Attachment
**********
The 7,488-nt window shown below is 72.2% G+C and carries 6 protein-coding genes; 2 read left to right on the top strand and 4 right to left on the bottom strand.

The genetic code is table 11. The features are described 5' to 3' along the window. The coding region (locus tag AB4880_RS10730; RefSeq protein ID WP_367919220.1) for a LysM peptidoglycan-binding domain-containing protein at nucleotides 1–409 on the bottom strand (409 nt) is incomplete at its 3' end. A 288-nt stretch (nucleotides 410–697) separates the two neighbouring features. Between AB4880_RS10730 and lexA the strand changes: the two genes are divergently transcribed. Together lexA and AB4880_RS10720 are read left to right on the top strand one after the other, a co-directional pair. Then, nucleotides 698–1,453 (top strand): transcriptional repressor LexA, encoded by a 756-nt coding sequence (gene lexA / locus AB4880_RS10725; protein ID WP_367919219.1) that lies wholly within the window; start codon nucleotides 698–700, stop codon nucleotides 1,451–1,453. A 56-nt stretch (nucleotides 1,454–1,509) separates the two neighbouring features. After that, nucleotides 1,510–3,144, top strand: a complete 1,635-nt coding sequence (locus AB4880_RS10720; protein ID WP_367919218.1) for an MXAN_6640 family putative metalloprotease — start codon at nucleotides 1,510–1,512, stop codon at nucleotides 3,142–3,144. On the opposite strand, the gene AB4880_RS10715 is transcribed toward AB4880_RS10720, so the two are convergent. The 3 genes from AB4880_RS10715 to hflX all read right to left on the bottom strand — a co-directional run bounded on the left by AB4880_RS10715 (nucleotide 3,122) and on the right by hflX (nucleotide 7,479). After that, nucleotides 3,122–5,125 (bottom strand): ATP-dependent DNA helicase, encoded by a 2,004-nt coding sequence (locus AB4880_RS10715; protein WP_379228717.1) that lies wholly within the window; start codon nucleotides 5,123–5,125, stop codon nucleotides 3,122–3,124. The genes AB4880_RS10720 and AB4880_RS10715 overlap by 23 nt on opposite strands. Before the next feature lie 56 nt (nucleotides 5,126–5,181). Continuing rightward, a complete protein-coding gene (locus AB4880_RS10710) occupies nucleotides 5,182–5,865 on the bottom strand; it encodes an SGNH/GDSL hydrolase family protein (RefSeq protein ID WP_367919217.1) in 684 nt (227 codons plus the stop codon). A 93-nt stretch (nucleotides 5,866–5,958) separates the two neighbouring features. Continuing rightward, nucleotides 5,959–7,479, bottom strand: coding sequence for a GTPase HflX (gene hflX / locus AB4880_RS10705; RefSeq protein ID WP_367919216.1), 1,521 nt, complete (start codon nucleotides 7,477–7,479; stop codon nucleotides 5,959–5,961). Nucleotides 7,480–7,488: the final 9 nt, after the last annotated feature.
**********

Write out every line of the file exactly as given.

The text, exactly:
The 7,488-nt window shown below is 72.2% G+C and carries 6 protein-coding genes; 2 read left to right on the top strand and 4 right to left on the bottom strand.

The genetic code is table 11. The features are described 5' to 3' along the window. The coding region (locus tag AB4880_RS10730; RefSeq protein ID WP_367919220.1) for a LysM peptidoglycan-binding domain-containing protein at nucleotides 1–409 on the bottom strand (409 nt) is incomplete at its 3' end. A 288-nt stretch (nucleotides 410–697) separates the two neighbouring features. Between AB4880_RS10730 and lexA the strand changes: the two genes are divergently transcribed. Together lexA and AB4880_RS10720 are read left to right on the top strand one after the other, a co-directional pair. Then, nucleotides 698–1,453 (top strand): transcriptional repressor LexA, encoded by a 756-nt coding sequence (gene lexA / locus AB4880_RS10725; protein ID WP_367919219.1) that lies wholly within the window; start codon nucleotides 698–700, stop codon nucleotides 1,451–1,453. A 56-nt stretch (nucleotides 1,454–1,509) separates the two neighbouring features. After that, nucleotides 1,510–3,144, top strand: a complete 1,635-nt coding sequence (locus AB4880_RS10720; protein ID WP_367919218.1) for an MXAN_6640 family putative metalloprotease — start codon at nucleotides 1,510–1,512, stop codon at nucleotides 3,142–3,144. On the opposite strand, the gene AB4880_RS10715 is transcribed toward AB4880_RS10720, so the two are convergent. The 3 genes from AB4880_RS10715 to hflX all read right to left on the bottom strand — a co-directional run bounded on the left by AB4880_RS10715 (nucleotide 3,122) and on the right by hflX (nucleotide 7,479). After that, nucleotides 3,122–5,125 (bottom strand): ATP-dependent DNA helicase, encoded by a 2,004-nt coding sequence (locus AB4880_RS10715; protein WP_379228717.1) that lies wholly within the window; start codon nucleotides 5,123–5,125, stop codon nucleotides 3,122–3,124. The genes AB4880_RS10720 and AB4880_RS10715 overlap by 23 nt on opposite strands. Before the next feature lie 56 nt (nucleotides 5,126–5,181). Continuing rightward, a complete protein-coding gene (locus AB4880_RS10710) occupies nucleotides 5,182–5,865 on the bottom strand; it encodes an SGNH/GDSL hydrolase family protein (RefSeq protein ID WP_367919217.1) in 684 nt (227 codons plus the stop codon). A 93-nt stretch (nucleotides 5,866–5,958) separates the two neighbouring features. Continuing rightward, nucleotides 5,959–7,479, bottom strand: coding sequence for a GTPase HflX (gene hflX / locus AB4880_RS10705; RefSeq protein ID WP_367919216.1), 1,521 nt, complete (start codon nucleotides 7,477–7,479; stop codon nucleotides 5,959–5,961). Nucleotides 7,480–7,488: the final 9 nt, after the last annotated feature.